A courthouse inspired by the life cycle of a pohutukawa is unique, but whether the new Supreme Court - designed by the architects who created Wellington's "Cake Tin" stadium - is to everybody's taste will be discovered after its official opening today.
Prince William is to open the new Supreme Court building in Wellington today on his first official duty representing the Queen.
It will be the first chance the public has to see the interior of the $80 million project - an unusual design shaped like a huge egg with 3-D diamond-shaped wooden panels lining the walls.
Roy Wilson, director of architect firm Warren and Mahoney which designed it, said the room was based on the pohutukawa cone.
It linked with the attention-grabbing metalwork of the exterior to give the impression of looking out through the branches of the pohutukawa and rata trees, with dots of red stained glass as flowers.
The metalwork was made from recycled scrap metal and although distinctive, it has its critics - one onlooker said he would not give his verdict until the scaffolding came down.
Prime Minister John Key was luke-warm in his appraisal of the exterior, and said he would wait to see the inside today before making final judgment. He had heard a mixture of reports.
"I think it is an important addition to the landscape there and it's not for me to offer a view on the architectural merits or otherwise of the pohutukawa or whatever that are part of the facade on the outside."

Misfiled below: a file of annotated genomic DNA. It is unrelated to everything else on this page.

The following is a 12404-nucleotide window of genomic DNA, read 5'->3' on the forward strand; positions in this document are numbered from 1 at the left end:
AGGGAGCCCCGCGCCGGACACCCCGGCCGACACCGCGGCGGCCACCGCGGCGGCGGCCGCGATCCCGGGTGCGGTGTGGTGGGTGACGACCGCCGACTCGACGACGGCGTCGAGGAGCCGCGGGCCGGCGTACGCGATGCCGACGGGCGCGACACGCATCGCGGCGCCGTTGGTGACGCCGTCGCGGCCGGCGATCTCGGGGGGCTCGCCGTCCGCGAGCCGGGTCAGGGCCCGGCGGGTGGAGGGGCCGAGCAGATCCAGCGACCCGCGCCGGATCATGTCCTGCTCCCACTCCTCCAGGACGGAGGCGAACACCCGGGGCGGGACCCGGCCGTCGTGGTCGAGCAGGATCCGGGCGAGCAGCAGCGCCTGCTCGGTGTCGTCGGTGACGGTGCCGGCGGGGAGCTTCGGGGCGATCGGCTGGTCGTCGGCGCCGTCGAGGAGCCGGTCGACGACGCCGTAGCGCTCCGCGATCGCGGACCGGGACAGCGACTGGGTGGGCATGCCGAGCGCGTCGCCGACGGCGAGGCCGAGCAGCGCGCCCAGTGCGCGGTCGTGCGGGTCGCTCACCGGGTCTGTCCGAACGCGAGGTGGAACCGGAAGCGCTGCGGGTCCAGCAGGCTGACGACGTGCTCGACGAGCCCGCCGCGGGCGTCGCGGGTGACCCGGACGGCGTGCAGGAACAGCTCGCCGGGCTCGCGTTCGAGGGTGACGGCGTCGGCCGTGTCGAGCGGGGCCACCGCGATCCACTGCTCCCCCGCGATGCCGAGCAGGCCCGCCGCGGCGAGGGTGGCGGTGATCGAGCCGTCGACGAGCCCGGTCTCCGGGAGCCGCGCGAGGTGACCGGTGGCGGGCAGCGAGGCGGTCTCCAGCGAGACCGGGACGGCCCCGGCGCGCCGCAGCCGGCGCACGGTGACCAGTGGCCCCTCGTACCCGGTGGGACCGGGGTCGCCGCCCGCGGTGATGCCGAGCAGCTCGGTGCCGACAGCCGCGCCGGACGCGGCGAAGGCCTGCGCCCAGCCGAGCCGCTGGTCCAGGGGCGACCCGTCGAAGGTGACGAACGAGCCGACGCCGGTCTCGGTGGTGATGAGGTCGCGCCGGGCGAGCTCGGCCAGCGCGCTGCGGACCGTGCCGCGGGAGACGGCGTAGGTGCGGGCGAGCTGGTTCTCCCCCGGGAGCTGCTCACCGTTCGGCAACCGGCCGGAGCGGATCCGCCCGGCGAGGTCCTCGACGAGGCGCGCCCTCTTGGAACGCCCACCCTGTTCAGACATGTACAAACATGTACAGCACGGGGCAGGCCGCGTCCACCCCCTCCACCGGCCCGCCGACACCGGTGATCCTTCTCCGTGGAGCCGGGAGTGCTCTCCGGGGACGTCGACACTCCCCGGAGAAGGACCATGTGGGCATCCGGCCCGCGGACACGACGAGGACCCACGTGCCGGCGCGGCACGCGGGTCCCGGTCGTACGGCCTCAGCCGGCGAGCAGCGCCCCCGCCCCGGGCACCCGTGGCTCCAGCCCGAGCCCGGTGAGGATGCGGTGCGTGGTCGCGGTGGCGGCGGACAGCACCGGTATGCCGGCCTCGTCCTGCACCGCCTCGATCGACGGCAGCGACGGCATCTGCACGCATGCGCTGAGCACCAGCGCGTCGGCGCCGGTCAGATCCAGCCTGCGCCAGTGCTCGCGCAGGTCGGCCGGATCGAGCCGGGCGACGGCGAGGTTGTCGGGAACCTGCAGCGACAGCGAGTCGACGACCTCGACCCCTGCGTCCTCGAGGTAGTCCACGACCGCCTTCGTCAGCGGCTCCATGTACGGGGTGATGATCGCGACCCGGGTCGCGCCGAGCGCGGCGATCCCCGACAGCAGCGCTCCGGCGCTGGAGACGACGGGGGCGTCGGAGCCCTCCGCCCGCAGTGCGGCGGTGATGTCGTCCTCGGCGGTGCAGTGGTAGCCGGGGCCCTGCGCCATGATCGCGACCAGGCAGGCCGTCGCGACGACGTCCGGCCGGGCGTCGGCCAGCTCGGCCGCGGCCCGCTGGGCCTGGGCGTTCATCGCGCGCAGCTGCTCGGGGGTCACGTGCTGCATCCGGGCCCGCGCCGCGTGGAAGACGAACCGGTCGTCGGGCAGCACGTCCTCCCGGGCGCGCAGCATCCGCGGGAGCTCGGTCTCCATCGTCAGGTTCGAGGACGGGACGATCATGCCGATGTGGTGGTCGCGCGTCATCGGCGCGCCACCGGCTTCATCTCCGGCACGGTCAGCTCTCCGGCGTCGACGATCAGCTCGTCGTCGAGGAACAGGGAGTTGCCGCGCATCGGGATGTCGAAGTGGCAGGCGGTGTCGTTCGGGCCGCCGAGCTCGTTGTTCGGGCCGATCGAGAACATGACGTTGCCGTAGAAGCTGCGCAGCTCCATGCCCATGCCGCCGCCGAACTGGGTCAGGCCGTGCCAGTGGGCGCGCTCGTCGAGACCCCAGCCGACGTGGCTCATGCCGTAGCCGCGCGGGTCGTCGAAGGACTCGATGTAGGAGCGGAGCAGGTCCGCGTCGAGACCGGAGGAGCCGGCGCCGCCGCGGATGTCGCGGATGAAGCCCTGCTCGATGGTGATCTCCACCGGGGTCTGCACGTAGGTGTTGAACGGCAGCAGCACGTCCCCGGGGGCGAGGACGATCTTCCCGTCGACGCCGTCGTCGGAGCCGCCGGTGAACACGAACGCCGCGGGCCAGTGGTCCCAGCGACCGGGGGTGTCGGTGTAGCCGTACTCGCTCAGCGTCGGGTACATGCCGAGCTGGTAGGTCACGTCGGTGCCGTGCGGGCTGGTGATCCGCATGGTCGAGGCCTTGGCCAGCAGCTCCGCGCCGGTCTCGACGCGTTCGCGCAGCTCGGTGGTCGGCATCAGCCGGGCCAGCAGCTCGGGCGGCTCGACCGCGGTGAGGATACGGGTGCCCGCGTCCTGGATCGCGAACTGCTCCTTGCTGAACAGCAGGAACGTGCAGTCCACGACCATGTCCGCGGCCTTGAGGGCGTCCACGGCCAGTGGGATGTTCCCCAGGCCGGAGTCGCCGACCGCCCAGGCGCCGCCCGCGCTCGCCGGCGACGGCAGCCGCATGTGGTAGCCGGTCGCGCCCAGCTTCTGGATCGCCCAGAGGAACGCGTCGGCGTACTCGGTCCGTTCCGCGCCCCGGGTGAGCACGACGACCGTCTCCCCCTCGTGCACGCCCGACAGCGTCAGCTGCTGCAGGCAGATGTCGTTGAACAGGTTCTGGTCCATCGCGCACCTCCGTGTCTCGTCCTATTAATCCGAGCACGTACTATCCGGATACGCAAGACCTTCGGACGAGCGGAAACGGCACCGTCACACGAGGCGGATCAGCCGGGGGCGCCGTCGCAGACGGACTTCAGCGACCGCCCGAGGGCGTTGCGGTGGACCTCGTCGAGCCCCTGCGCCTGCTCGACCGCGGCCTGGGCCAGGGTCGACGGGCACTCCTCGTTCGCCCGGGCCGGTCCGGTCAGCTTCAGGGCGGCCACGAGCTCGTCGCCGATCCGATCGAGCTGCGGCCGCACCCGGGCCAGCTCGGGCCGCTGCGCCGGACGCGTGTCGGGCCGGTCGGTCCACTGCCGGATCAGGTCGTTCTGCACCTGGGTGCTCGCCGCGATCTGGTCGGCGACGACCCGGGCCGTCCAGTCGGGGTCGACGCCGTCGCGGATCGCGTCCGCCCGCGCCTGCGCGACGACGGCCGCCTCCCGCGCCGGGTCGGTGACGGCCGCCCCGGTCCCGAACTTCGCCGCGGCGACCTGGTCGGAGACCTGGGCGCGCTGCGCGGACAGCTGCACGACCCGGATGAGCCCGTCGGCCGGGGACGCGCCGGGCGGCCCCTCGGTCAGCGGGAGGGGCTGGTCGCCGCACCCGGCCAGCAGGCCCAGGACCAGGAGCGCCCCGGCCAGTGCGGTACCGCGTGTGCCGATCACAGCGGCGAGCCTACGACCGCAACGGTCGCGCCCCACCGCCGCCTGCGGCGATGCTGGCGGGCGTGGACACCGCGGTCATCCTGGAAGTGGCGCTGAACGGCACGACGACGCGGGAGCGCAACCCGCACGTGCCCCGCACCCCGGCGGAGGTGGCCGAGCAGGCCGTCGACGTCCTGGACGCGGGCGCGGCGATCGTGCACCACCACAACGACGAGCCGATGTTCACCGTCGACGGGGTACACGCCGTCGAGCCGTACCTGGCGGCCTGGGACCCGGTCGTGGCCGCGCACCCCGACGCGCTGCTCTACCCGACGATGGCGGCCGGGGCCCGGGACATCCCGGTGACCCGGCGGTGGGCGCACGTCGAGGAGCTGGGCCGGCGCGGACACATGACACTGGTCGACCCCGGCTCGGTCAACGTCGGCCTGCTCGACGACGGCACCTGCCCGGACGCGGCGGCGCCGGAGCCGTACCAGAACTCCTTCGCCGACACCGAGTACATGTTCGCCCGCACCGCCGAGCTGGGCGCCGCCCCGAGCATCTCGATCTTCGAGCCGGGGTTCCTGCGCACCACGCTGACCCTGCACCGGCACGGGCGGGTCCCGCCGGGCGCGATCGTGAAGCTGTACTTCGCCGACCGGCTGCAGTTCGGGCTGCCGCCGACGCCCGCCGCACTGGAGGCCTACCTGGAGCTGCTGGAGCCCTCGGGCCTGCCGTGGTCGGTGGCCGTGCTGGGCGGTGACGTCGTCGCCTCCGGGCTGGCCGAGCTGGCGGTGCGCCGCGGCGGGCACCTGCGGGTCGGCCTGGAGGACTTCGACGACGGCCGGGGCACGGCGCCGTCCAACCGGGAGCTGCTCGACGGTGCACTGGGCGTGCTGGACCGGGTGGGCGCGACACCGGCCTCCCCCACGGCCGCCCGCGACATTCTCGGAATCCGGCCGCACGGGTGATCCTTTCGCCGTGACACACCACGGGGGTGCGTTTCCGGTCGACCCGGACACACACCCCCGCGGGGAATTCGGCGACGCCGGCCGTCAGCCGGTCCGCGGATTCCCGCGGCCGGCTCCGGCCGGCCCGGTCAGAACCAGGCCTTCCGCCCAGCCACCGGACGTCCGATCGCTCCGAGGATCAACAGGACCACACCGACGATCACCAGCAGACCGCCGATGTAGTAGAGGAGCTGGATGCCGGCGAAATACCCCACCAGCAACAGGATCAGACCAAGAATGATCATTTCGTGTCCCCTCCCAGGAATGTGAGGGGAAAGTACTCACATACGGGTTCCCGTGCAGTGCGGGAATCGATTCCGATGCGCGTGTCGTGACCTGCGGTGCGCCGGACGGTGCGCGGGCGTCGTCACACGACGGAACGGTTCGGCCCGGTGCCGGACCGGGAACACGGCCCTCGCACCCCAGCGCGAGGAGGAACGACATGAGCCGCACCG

Attorney-General Chris Finlayson was also reserving judgment, but said his main concern was not the building the court was housed in but the quality of its judgments.
However, Justice Minister Simon Power - who was recently shown inside - was more enthusiastic, saying it was a "unique and impressive building that is worthy of the top court in the land".
In Opposition, National baulked at the $80 million price tag of building the new court and restoring the old High Court behind it.
Despite the flourishes in design, Mr Wilson said, functionality was paramount. The wall panels were carefully angled to ensure good acoustics and the glass windows of the court could turn opaque at the push of a button in security scares.
A large skylight met the judges' requests for natural light. Large woven metal panels along the sides are designed to reflect tukutuku (woven panels in marae) and also hide audio- visual screens.
Despite the strong New Zealand flavour, some reminders of New Zealand's links with the Privy Council before the establishment of the Supreme Court in 2004 remain - the New Zealand Coat of Arms features in the new Supreme Court but the British Coat of Arms remains in the old High Court.
The new Supreme Court will also house a piece of "Queen's Silver" - a 17th century inkwell given by the Privy Council to the Supreme Court.
It will be displayed with an old wakahuia, provided by Te Papa.
The new building was completed last month and the judges have moved into their chambers on the second level, next to the library.
The old court was built in 1880 but closed in 1992 after falling into disrepair. It will be used for some specialist court hearings, but is unsuitable to house the Supreme Court because its Category A historical places rating mean it cannot be altered.
Its bench seated three judges - instead of five - and the Supreme Court does not need a jury area or prisoner dock.